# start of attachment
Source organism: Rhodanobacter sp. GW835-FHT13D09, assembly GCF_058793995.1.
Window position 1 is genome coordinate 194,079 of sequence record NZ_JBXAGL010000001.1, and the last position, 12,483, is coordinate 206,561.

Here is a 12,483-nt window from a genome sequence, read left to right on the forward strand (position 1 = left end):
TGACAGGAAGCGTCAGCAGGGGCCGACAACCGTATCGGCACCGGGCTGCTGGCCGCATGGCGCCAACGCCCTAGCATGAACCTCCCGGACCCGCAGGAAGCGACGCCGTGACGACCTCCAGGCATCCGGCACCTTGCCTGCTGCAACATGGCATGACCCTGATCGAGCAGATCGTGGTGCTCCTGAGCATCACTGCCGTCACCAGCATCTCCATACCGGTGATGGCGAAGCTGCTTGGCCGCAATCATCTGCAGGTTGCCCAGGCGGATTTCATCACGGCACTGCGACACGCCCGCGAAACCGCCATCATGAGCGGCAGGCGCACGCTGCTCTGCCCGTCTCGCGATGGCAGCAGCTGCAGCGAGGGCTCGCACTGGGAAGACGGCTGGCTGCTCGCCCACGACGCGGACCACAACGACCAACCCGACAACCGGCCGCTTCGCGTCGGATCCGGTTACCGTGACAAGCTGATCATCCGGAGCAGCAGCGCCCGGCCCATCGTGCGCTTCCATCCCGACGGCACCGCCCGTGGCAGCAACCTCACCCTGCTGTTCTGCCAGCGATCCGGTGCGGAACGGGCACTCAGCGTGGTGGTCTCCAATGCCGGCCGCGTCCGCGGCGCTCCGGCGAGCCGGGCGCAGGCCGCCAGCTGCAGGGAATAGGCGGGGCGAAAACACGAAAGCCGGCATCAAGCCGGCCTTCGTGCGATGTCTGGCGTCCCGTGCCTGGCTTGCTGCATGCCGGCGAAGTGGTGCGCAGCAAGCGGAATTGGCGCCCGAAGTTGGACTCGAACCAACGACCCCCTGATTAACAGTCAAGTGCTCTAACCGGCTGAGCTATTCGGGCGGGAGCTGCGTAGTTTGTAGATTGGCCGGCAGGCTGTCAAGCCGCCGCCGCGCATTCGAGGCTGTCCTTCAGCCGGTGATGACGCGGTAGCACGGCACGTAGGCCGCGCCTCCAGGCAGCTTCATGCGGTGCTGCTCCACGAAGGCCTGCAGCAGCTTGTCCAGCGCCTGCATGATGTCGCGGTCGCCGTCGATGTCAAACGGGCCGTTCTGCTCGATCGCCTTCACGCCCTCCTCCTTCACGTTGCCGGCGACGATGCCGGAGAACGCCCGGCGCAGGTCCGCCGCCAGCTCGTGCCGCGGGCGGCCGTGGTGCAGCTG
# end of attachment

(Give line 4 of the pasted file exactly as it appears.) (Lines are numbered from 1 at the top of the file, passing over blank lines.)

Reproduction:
TGACAGGAAGCGTCAGCAGGGGCCGACAACCGTATCGGCACCGGGCTGCTGGCCGCATGGCGCCAACGCCCTAGCATGAACCTCCCGGACCCGCAGGAAGCGACGCCGTGACGACCTCCAGGCATCCGGCACCTTGCCTGCTGCAACATGGCATGACCCTGATCGAGCAGATCGTGGTGCTCCTGAGCATCACTGCCGTCACCAGCATCTCCATACCGGTGATGGCGAAGCTGCTTGGCCGCAATCATCTGCAGGTTGCCCAGGCGGATTTCATCACGGCACTGCGACACGCCCGCGAAACCGCCATCATGAGCGGCAGGCGCACGCTGCTCTGCCCGTCTCGCGATGGCAGCAGCTGCAGCGAGGGCTCGCACTGGGAAGACGGCTGGCTGCTCGCCCACGACGCGGACCACAACGACCAACCCGACAACCGGCCGCTTCGCGTCGGATCCGGTTACCGTGACAAGCTGATCATCCGGAGCAGCAGCGCCCGGCCCATCGTGCGCTTCCATCCCGACGGCACCGCCCGTGGCAGCAACCTCACCCTGCTGTTCTGCCAGCGATCCGGTGCGGAACGGGCACTCAGCGTGGTGGTCTCCAATGCCGGCCGCGTCCGCGGCGCTCCGGCGAGCCGGGCGCAGGCCGCCAGCTGCAGGGAATAGGCGGGGCGAAAACACGAAAGCCGGCATCAAGCCGGCCTTCGTGCGATGTCTGGCGTCCCGTGCCTGGCTTGCTGCATGCCGGCGAAGTGGTGCGCAGCAAGCGGAATTGGCGCCCGAAGTTGGACTCGAACCAACGACCCCCTGATTAACAGTCAAGTGCTCTAACCGGCTGAGCTATTCGGGCGGGAGCTGCGTAGTTTGTAGATTGGCCGGCAGGCTGTCAAGCCGCCGCCGCGCATTCGAGGCTGTCCTTCAGCCGGTGATGACGCGGTAGCACGGCACGTAGGCCGCGCCTCCAGGCAGCTTCATGCGGTGCTGCTCCACGAAGGCCTGCAGCAGCTTGTCCAGCGCCTGCATGATGTCGCGGTCGCCGTCGATGTCAAACGGGCCGTTCTGCTCGATCGCCTTCACGCCCTCCTCCTTCACGTTGCCGGCGACGATGCCGGAGAACGCCCGGCGCAGGTCCGCCGCCAGCTCGTGCCGCGGGCGGCCGTGGTGCAGCTG